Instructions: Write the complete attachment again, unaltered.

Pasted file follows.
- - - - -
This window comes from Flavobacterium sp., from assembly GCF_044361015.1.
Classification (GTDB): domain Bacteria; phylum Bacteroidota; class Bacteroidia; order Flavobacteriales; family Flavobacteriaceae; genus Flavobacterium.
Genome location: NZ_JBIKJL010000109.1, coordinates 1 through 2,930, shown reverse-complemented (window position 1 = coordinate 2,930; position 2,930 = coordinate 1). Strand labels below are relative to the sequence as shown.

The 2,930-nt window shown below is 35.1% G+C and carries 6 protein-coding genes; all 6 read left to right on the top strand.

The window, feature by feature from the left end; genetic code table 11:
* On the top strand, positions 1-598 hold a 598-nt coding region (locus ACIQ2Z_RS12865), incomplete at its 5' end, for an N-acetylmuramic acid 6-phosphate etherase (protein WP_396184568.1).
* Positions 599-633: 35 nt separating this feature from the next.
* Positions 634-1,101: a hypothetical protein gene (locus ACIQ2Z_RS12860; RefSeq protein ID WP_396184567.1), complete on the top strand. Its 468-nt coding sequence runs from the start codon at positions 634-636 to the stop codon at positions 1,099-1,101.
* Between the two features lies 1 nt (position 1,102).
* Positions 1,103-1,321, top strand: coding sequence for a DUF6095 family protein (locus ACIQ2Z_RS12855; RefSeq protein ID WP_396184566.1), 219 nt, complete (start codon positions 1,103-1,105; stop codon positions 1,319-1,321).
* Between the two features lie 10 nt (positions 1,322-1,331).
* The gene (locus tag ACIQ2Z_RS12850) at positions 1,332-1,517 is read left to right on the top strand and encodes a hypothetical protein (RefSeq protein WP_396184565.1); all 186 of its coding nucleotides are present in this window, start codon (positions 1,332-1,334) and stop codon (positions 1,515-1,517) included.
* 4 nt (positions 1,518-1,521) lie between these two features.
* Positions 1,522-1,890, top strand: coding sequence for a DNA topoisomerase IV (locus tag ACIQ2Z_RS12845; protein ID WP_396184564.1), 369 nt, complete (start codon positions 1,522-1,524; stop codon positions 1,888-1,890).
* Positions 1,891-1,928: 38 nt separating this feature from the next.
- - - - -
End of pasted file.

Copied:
This window comes from Flavobacterium sp., from assembly GCF_044361015.1.
Classification (GTDB): domain Bacteria; phylum Bacteroidota; class Bacteroidia; order Flavobacteriales; family Flavobacteriaceae; genus Flavobacterium.
Genome location: NZ_JBIKJL010000109.1, coordinates 1 through 2,930, shown reverse-complemented (window position 1 = coordinate 2,930; position 2,930 = coordinate 1). Strand labels below are relative to the sequence as shown.

The 2,930-nt window shown below is 35.1% G+C and carries 6 protein-coding genes; all 6 read left to right on the top strand.

The window, feature by feature from the left end; genetic code table 11:
* On the top strand, positions 1-598 hold a 598-nt coding region (locus ACIQ2Z_RS12865), incomplete at its 5' end, for an N-acetylmuramic acid 6-phosphate etherase (protein WP_396184568.1).
* Positions 599-633: 35 nt separating this feature from the next.
* Positions 634-1,101: a hypothetical protein gene (locus ACIQ2Z_RS12860; RefSeq protein ID WP_396184567.1), complete on the top strand. Its 468-nt coding sequence runs from the start codon at positions 634-636 to the stop codon at positions 1,099-1,101.
* Between the two features lies 1 nt (position 1,102).
* Positions 1,103-1,321, top strand: coding sequence for a DUF6095 family protein (locus ACIQ2Z_RS12855; RefSeq protein ID WP_396184566.1), 219 nt, complete (start codon positions 1,103-1,105; stop codon positions 1,319-1,321).
* Between the two features lie 10 nt (positions 1,322-1,331).
* The gene (locus tag ACIQ2Z_RS12850) at positions 1,332-1,517 is read left to right on the top strand and encodes a hypothetical protein (RefSeq protein WP_396184565.1); all 186 of its coding nucleotides are present in this window, start codon (positions 1,332-1,334) and stop codon (positions 1,515-1,517) included.
* 4 nt (positions 1,518-1,521) lie between these two features.
* Positions 1,522-1,890, top strand: coding sequence for a DNA topoisomerase IV (locus tag ACIQ2Z_RS12845; protein ID WP_396184564.1), 369 nt, complete (start codon positions 1,522-1,524; stop codon positions 1,888-1,890).
* Positions 1,891-1,928: 38 nt separating this feature from the next.